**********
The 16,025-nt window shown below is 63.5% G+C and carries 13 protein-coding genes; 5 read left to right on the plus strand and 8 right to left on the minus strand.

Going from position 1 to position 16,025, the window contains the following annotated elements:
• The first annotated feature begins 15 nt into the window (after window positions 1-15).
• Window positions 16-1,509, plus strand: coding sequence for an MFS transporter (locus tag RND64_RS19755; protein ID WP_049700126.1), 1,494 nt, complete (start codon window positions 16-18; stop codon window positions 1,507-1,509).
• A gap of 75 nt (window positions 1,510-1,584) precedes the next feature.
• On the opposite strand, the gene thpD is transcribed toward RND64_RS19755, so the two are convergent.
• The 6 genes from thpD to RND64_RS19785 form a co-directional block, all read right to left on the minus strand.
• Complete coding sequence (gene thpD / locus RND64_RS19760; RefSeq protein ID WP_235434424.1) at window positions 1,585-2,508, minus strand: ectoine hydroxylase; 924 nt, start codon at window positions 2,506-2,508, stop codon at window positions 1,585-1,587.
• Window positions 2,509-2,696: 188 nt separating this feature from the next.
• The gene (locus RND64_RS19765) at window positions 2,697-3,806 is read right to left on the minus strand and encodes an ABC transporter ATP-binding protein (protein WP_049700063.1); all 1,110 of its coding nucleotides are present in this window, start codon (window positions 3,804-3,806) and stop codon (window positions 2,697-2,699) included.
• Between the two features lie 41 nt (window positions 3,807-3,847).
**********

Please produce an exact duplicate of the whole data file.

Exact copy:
The 16,025-nt window shown below is 63.5% G+C and carries 13 protein-coding genes; 5 read left to right on the plus strand and 8 right to left on the minus strand.

Going from position 1 to position 16,025, the window contains the following annotated elements:
• The first annotated feature begins 15 nt into the window (after window positions 1-15).
• Window positions 16-1,509, plus strand: coding sequence for an MFS transporter (locus tag RND64_RS19755; protein ID WP_049700126.1), 1,494 nt, complete (start codon window positions 16-18; stop codon window positions 1,507-1,509).
• A gap of 75 nt (window positions 1,510-1,584) precedes the next feature.
• On the opposite strand, the gene thpD is transcribed toward RND64_RS19755, so the two are convergent.
• The 6 genes from thpD to RND64_RS19785 form a co-directional block, all read right to left on the minus strand.
• Complete coding sequence (gene thpD / locus RND64_RS19760; RefSeq protein ID WP_235434424.1) at window positions 1,585-2,508, minus strand: ectoine hydroxylase; 924 nt, start codon at window positions 2,506-2,508, stop codon at window positions 1,585-1,587.
• Window positions 2,509-2,696: 188 nt separating this feature from the next.
• The gene (locus RND64_RS19765) at window positions 2,697-3,806 is read right to left on the minus strand and encodes an ABC transporter ATP-binding protein (protein WP_049700063.1); all 1,110 of its coding nucleotides are present in this window, start codon (window positions 3,804-3,806) and stop codon (window positions 2,697-2,699) included.
• Between the two features lie 41 nt (window positions 3,807-3,847).